“Follow me,” said Dottie. “Let me show you to your table.”
While we walked, I took some photos of the interior of the diner. The jukebox. The lunch counter. The main drag of tables in front of us. Dottie had all this kitschy shit up on the walls. Buffalo heads. Horse shoes. Highway signs. Hockey sticks. A hula hoop. Little things she’d picked out to spark a vague reminder of home for someone in town from anywhere.
I took photos of them too.
When we got to our table, Dottie undid the velvet rope and the two of us sat down. She handed us some menus and said someone would be right with us. We thanked her before she left. Then I looked at Memnon across the table.
“Well,” I said. “This is it, huh? Either they’re going to throw a net around us, or we’re eating for free.”
“We’re eating,” said Memnon. “Order whatever you want.”
I lifted the tablecloth next to me.
“What are you doing?”
“Checking on the cook,” I said.
But there was nobody there.
A waitress came by. The tag on her shirt said her name was Cindy.
“Hello, Cindy,” said Memnon. “Do you mind if I ask you some questions for the article we’re writing?” She shook her head and put down her pen and paper. “How long have you been working here at Dottie’s?”
“Three years now,” said Cindy.
“And you like it here?”
“Love it,” she said. “Everybody’s family at Dottie’s. That’s what makes this place so special. People come herefrom all over the country just to feel like they never left home. And they keep coming back, too, because we only use the freshest ingredients from the finest suppliers in town.”
She took a breath.
“Did Dottie ask you to say all that?”
Cindy glanced over her shoulder.
“It’s just something we all know,” she said.
“When’s the last time someone played the lucky record on the jukebox?” I asked.
“Must be a real stinker then, huh?”
“Maybe,” she said. “But somebody must like it, right? Why else would you go through all the trouble of making a record no one’s going to listen to?”
“I often wonder the same thing,” I said. “How about a photo?”
Cindy struck a pose with her pen and paper. I hit the button on my camera.
“One more,” she said. “Just in case I look funny.”
I hit the button again. Cindy was all smiles.
“This is more fun than it should be,” she said. “You’re not like the New Yorkers in movies, are you?”
“How do you mean?”
“She means we’re not assholes,” said Memnon.
Cindy went white in the face.
“Relax,” he said. “I know what they say about us. We’re jerks.”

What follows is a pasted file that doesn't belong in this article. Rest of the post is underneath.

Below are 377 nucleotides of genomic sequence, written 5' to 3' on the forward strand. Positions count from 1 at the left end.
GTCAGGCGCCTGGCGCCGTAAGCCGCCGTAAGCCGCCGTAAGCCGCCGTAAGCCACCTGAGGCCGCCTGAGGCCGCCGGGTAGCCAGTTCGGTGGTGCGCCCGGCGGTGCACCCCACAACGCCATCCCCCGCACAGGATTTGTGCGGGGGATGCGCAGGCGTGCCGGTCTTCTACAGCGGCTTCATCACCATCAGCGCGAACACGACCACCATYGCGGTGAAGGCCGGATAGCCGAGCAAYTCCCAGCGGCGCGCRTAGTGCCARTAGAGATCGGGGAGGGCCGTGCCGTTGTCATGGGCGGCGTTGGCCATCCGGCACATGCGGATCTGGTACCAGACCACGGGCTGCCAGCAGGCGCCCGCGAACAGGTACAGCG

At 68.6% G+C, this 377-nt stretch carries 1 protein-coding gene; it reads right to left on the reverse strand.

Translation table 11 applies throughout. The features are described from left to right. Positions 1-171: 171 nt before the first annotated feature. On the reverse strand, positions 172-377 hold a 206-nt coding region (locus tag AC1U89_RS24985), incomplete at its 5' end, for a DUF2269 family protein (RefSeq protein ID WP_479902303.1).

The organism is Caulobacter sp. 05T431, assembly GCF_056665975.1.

“But why?” she asked. “You seem just as nice as anyone from anywhere else.”
“That’s because we are,” said Memnon. “We just get lost in the crowd.” He lit a smoke and smiled. “Look at this way, Cindy. Let’s say you filled a room with ten people. How many of those ten people do you think will turn out to be an asshole?”
“I don’t know,” she said. “How many?”
“As many as you want,” said Memnon. “It’s based on your experience. But let’s say that two out of every ten people are assholes. Here, you’ve got three quarters of a million people. So, two out of ten; that’s a hundred and fifty thousand assholes. Sounds like a lot, right? But in New York, we’ve got eight million people. And that means one-point-six million of us are assholes, which is ten times as many assholes as there are here or anywhere else. Spend enough time outside and you’re going to run into one. You know what I mean?”
She nodded. We placed our orders. Pancakes. Toast. Eggs. Side of bacon. Side of potatoes. Coffees and cream. Cindy was on her way.
“Did you clock the bill?” asked Memnon. “Ten dollars for a five-dollar meal anywhere else.”
I lit a smoke and dumped some change onto the table between us.
“Don’t do it,” he said. “If you wanted a shake, you should have ordered one.”
I gestured at the other people in there with us.
“I don’t want it for me,” I said. “I want it for them.”
I got up and hit the jukebox. I must have pumped thirty or forty cents into it and started picking the worst songs I could find. The stuff I figured nobody ever played. Perry Como. Sheb Wooley. Pat Boone. Even Jacques Brel. Some of the most intolerable recordings on earth. Many of which were considered minor forms of torture when played for enemy combatants across the globe. If I didn’t hit the song, I thought, people were going to be pissed off.
And they were.